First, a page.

Use this URL to cite or link to this record in EThOS: http://ethos.bl.uk/OrderDetails.do?uin=uk.bl.ethos.692998
Title: Parliamentary discourse on sexuality over a period of legislative change, 1986-2005
Author: Mariat, Kate
ISNI:       0000 0004 5921 0133
Awarding Body: University of Roehampton
Current Institution: University of Roehampton
Date of Award: 2017
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Abstract:
This study investigates the landslide legislative changes affecting lesbians and gay men between 1986 and 2005. It offers six fully-contextualised Critical Discourse Analyses of key Westminster parliamentary debates on attempted and actual changes in the law in two periods: 1986-1996 and 2001-2004. In addition, it offers a corpus analysis of all key debates in each period. This enables comparisons of the language used and arguments deployed by speakers who supported lesbians and gay men and those who did not, as well as a comparison of the two periods. On the basis that Members of Parliament, particularly in the House of Commons, draw on the beliefs and values of the sections of society they represent and indirectly address via the media, the overall interest of the study is in the nature and extent of social change this legislative landslide suggests. The study's particular focus is on shifts and continuities in the cluster of institutionalised beliefs that constitute homophobia and the institutional arrangements that support them. The content and contexts of these beliefs are initially traced via past laws pertaining to same-sex sexual acts, in most cases sex between men. This shows firstly, how each law was enacted to serve different socio-political purposes in different historical periods and secondly, how their intermittent periods of enforcement coincided with the needs of prevailing rulers to maintain power and social control. Thus homophobic beliefs ebbed and flowed according to the needs of ruling powers. This phenomenon applies past and present and constitutes the ethos of the study. It demonstrates both the residual nature of a prejudice with a very long history and the salient beliefs and values behind arguments used for and against it in contemporary contexts.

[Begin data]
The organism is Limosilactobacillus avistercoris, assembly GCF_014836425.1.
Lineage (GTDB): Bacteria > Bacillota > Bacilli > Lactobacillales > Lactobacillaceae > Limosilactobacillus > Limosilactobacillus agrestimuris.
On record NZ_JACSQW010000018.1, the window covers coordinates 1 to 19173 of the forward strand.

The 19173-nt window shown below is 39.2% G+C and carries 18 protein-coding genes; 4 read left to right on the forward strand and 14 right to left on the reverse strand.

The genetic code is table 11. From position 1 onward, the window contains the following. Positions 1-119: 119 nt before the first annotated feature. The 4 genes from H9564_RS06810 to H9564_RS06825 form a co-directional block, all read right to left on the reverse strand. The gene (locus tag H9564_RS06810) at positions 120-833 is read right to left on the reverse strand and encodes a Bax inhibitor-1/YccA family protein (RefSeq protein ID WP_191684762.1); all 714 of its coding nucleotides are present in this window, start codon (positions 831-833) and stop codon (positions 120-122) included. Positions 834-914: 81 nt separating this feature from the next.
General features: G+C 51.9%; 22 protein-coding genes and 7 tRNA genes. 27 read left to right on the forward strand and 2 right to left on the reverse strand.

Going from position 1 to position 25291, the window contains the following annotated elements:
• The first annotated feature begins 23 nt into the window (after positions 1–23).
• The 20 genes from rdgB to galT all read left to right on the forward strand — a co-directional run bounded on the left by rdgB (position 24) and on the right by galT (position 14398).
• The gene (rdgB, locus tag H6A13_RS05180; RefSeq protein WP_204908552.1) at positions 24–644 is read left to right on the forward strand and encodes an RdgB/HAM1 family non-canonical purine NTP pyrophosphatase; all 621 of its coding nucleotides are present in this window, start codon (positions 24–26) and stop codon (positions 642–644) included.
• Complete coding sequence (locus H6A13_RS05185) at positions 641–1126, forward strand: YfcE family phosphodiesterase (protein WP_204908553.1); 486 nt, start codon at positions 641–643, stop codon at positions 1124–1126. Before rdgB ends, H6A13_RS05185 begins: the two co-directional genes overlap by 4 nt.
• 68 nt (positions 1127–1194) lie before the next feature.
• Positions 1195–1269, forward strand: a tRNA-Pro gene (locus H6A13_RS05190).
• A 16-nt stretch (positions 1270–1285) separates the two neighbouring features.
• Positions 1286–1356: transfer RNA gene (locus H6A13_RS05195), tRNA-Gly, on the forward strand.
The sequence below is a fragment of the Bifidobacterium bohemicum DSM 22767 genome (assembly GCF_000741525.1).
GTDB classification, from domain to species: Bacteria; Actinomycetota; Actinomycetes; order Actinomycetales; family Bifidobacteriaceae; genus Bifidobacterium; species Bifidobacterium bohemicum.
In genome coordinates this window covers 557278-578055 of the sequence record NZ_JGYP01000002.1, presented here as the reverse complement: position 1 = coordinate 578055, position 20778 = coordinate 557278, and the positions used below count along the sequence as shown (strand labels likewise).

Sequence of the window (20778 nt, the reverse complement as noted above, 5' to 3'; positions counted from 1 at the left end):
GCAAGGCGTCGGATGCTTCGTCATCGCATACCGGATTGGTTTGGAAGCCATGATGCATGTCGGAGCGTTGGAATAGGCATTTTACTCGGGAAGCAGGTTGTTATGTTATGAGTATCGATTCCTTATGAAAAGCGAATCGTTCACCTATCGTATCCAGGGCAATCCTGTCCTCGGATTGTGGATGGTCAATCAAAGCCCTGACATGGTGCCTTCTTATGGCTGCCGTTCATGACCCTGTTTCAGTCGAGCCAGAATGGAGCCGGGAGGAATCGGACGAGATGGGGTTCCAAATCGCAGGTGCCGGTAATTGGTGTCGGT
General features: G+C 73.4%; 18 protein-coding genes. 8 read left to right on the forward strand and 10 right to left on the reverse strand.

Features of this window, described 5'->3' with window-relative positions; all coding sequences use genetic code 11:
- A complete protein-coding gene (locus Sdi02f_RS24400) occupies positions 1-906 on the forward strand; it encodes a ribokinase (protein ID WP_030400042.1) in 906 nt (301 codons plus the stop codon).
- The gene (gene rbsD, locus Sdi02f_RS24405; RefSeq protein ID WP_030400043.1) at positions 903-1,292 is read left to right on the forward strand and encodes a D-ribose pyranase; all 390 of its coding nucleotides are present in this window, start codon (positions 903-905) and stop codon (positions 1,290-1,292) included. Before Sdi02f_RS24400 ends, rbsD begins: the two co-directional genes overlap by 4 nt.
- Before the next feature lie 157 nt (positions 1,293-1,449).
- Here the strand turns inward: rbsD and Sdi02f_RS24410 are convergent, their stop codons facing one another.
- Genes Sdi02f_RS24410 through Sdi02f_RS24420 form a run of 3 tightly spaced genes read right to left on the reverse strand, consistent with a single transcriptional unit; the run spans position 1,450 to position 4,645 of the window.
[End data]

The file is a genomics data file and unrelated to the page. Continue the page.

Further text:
Supervisor: Omoniyi, Babatunde ; Mooney, Annabelle Sponsor: Not available
Qualification Name: Thesis (Ph.D.) Qualification Level: Thesis
EThOS ID: uk.bl.ethos.692998  DOI: Not available
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